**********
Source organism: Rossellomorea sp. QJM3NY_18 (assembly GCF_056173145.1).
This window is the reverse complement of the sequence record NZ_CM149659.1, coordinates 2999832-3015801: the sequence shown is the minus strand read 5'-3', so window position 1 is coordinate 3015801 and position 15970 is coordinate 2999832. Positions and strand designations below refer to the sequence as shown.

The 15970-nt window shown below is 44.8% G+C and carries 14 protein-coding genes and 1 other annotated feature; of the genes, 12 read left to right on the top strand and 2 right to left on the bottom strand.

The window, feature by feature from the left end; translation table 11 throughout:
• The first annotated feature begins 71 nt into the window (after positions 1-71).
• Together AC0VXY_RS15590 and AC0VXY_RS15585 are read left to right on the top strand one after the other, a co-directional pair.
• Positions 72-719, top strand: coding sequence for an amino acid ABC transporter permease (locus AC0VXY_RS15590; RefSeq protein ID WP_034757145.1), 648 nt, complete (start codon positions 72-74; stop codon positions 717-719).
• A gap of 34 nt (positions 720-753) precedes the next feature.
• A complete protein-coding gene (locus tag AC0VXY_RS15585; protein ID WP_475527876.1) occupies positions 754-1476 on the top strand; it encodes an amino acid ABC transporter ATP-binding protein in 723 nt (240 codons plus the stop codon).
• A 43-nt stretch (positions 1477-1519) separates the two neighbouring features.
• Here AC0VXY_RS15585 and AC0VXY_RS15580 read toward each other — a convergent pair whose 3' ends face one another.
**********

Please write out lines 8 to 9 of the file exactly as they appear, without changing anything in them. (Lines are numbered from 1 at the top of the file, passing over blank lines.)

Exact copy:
• A gap of 34 nt (positions 720-753) precedes the next feature.
• A complete protein-coding gene (locus tag AC0VXY_RS15585; protein ID WP_475527876.1) occupies positions 754-1476 on the top strand; it encodes an amino acid ABC transporter ATP-binding protein in 723 nt (240 codons plus the stop codon).